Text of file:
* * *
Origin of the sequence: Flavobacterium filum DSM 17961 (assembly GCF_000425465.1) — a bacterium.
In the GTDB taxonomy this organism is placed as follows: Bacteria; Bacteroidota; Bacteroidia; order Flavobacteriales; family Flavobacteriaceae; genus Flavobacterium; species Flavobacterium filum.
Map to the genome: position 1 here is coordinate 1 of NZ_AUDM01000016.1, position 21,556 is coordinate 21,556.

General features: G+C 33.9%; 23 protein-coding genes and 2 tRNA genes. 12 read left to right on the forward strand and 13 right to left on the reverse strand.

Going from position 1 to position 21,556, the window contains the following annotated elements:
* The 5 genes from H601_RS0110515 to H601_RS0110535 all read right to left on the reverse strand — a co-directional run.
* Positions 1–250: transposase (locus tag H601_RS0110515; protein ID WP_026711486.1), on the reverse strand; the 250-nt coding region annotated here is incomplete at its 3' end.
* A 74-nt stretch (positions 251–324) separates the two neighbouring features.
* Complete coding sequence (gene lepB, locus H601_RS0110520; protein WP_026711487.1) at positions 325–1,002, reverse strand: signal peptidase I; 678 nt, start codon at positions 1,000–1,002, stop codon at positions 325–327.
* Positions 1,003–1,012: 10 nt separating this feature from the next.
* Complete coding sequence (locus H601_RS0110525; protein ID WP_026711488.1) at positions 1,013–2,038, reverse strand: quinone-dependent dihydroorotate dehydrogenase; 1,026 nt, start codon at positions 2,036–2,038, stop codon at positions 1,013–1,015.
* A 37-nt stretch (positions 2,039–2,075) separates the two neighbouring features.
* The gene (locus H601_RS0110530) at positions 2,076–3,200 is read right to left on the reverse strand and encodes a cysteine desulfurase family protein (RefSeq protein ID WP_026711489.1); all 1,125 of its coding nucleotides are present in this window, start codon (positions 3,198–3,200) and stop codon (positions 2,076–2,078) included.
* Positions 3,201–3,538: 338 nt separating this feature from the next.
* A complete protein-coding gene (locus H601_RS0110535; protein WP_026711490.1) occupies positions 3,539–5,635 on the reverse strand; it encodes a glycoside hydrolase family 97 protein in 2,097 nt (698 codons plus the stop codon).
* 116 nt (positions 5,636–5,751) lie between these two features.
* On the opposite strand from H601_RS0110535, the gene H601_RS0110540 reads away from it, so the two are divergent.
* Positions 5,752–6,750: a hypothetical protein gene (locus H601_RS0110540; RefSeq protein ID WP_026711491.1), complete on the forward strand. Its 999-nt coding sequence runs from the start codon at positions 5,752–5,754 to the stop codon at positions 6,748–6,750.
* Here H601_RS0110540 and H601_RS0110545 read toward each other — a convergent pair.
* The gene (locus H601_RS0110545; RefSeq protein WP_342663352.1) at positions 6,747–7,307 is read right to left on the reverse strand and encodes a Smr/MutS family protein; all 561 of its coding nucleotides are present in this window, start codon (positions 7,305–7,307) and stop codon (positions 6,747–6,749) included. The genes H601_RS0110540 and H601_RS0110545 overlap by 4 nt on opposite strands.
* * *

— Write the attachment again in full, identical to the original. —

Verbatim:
Origin of the sequence: Flavobacterium filum DSM 17961 (assembly GCF_000425465.1) — a bacterium.
In the GTDB taxonomy this organism is placed as follows: Bacteria; Bacteroidota; Bacteroidia; order Flavobacteriales; family Flavobacteriaceae; genus Flavobacterium; species Flavobacterium filum.
Map to the genome: position 1 here is coordinate 1 of NZ_AUDM01000016.1, position 21,556 is coordinate 21,556.

General features: G+C 33.9%; 23 protein-coding genes and 2 tRNA genes. 12 read left to right on the forward strand and 13 right to left on the reverse strand.

Going from position 1 to position 21,556, the window contains the following annotated elements:
* The 5 genes from H601_RS0110515 to H601_RS0110535 all read right to left on the reverse strand — a co-directional run.
* Positions 1–250: transposase (locus tag H601_RS0110515; protein ID WP_026711486.1), on the reverse strand; the 250-nt coding region annotated here is incomplete at its 3' end.
* A 74-nt stretch (positions 251–324) separates the two neighbouring features.
* Complete coding sequence (gene lepB, locus H601_RS0110520; protein WP_026711487.1) at positions 325–1,002, reverse strand: signal peptidase I; 678 nt, start codon at positions 1,000–1,002, stop codon at positions 325–327.
* Positions 1,003–1,012: 10 nt separating this feature from the next.
* Complete coding sequence (locus H601_RS0110525; protein ID WP_026711488.1) at positions 1,013–2,038, reverse strand: quinone-dependent dihydroorotate dehydrogenase; 1,026 nt, start codon at positions 2,036–2,038, stop codon at positions 1,013–1,015.
* A 37-nt stretch (positions 2,039–2,075) separates the two neighbouring features.
* The gene (locus H601_RS0110530) at positions 2,076–3,200 is read right to left on the reverse strand and encodes a cysteine desulfurase family protein (RefSeq protein ID WP_026711489.1); all 1,125 of its coding nucleotides are present in this window, start codon (positions 3,198–3,200) and stop codon (positions 2,076–2,078) included.
* Positions 3,201–3,538: 338 nt separating this feature from the next.
* A complete protein-coding gene (locus H601_RS0110535; protein WP_026711490.1) occupies positions 3,539–5,635 on the reverse strand; it encodes a glycoside hydrolase family 97 protein in 2,097 nt (698 codons plus the stop codon).
* 116 nt (positions 5,636–5,751) lie between these two features.
* On the opposite strand from H601_RS0110535, the gene H601_RS0110540 reads away from it, so the two are divergent.
* Positions 5,752–6,750: a hypothetical protein gene (locus H601_RS0110540; RefSeq protein ID WP_026711491.1), complete on the forward strand. Its 999-nt coding sequence runs from the start codon at positions 5,752–5,754 to the stop codon at positions 6,748–6,750.
* Here H601_RS0110540 and H601_RS0110545 read toward each other — a convergent pair.
* The gene (locus H601_RS0110545; RefSeq protein WP_342663352.1) at positions 6,747–7,307 is read right to left on the reverse strand and encodes a Smr/MutS family protein; all 561 of its coding nucleotides are present in this window, start codon (positions 7,305–7,307) and stop codon (positions 6,747–6,749) included. The genes H601_RS0110540 and H601_RS0110545 overlap by 4 nt on opposite strands.